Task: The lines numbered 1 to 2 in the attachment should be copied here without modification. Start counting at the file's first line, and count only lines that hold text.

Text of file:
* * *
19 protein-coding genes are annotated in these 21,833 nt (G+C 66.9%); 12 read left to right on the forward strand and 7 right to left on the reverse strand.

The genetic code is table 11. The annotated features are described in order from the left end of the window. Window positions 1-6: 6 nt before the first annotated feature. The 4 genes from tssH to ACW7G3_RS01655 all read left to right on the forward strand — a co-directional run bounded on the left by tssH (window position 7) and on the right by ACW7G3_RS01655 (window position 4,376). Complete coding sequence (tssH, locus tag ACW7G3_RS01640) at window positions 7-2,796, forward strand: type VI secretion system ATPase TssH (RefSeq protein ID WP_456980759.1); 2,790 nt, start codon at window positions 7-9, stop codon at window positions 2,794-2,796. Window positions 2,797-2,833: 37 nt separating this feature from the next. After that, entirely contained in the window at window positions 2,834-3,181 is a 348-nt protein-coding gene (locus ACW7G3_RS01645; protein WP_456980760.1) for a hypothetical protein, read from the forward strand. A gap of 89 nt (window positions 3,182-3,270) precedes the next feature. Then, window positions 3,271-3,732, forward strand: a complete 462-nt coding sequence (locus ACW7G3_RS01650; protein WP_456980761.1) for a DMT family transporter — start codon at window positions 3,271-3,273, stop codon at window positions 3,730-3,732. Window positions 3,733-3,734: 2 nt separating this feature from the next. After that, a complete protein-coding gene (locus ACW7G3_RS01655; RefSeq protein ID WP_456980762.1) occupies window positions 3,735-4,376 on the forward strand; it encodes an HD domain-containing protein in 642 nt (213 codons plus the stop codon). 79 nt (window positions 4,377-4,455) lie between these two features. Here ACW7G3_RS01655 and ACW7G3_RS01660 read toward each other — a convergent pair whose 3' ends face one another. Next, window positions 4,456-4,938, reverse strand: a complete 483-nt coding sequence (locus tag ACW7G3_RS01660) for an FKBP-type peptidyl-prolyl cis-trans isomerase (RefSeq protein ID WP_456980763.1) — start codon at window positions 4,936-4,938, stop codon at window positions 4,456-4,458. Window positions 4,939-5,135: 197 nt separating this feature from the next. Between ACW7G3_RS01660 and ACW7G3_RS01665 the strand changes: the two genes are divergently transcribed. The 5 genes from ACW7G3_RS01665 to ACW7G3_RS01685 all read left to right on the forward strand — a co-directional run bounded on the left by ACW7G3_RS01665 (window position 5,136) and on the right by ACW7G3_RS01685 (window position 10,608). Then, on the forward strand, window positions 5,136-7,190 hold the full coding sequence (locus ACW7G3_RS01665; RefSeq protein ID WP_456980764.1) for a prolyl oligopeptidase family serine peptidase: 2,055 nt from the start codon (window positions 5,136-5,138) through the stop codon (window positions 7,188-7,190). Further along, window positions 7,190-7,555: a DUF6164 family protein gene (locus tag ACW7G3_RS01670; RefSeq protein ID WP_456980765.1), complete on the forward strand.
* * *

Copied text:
19 protein-coding genes are annotated in these 21,833 nt (G+C 66.9%); 12 read left to right on the forward strand and 7 right to left on the reverse strand.

The genetic code is table 11. The annotated features are described in order from the left end of the window. Window positions 1-6: 6 nt before the first annotated feature. The 4 genes from tssH to ACW7G3_RS01655 all read left to right on the forward strand — a co-directional run bounded on the left by tssH (window position 7) and on the right by ACW7G3_RS01655 (window position 4,376). Complete coding sequence (tssH, locus tag ACW7G3_RS01640) at window positions 7-2,796, forward strand: type VI secretion system ATPase TssH (RefSeq protein ID WP_456980759.1); 2,790 nt, start codon at window positions 7-9, stop codon at window positions 2,794-2,796. Window positions 2,797-2,833: 37 nt separating this feature from the next. After that, entirely contained in the window at window positions 2,834-3,181 is a 348-nt protein-coding gene (locus ACW7G3_RS01645; protein WP_456980760.1) for a hypothetical protein, read from the forward strand. A gap of 89 nt (window positions 3,182-3,270) precedes the next feature. Then, window positions 3,271-3,732, forward strand: a complete 462-nt coding sequence (locus ACW7G3_RS01650; protein WP_456980761.1) for a DMT family transporter — start codon at window positions 3,271-3,273, stop codon at window positions 3,730-3,732. Window positions 3,733-3,734: 2 nt separating this feature from the next. After that, a complete protein-coding gene (locus ACW7G3_RS01655; RefSeq protein ID WP_456980762.1) occupies window positions 3,735-4,376 on the forward strand; it encodes an HD domain-containing protein in 642 nt (213 codons plus the stop codon). 79 nt (window positions 4,377-4,455) lie between these two features. Here ACW7G3_RS01655 and ACW7G3_RS01660 read toward each other — a convergent pair whose 3' ends face one another. Next, window positions 4,456-4,938, reverse strand: a complete 483-nt coding sequence (locus tag ACW7G3_RS01660) for an FKBP-type peptidyl-prolyl cis-trans isomerase (RefSeq protein ID WP_456980763.1) — start codon at window positions 4,936-4,938, stop codon at window positions 4,456-4,458. Window positions 4,939-5,135: 197 nt separating this feature from the next. Between ACW7G3_RS01660 and ACW7G3_RS01665 the strand changes: the two genes are divergently transcribed. The 5 genes from ACW7G3_RS01665 to ACW7G3_RS01685 all read left to right on the forward strand — a co-directional run bounded on the left by ACW7G3_RS01665 (window position 5,136) and on the right by ACW7G3_RS01685 (window position 10,608). Then, on the forward strand, window positions 5,136-7,190 hold the full coding sequence (locus ACW7G3_RS01665; RefSeq protein ID WP_456980764.1) for a prolyl oligopeptidase family serine peptidase: 2,055 nt from the start codon (window positions 5,136-5,138) through the stop codon (window positions 7,188-7,190). Further along, window positions 7,190-7,555: a DUF6164 family protein gene (locus tag ACW7G3_RS01670; RefSeq protein ID WP_456980765.1), complete on the forward strand.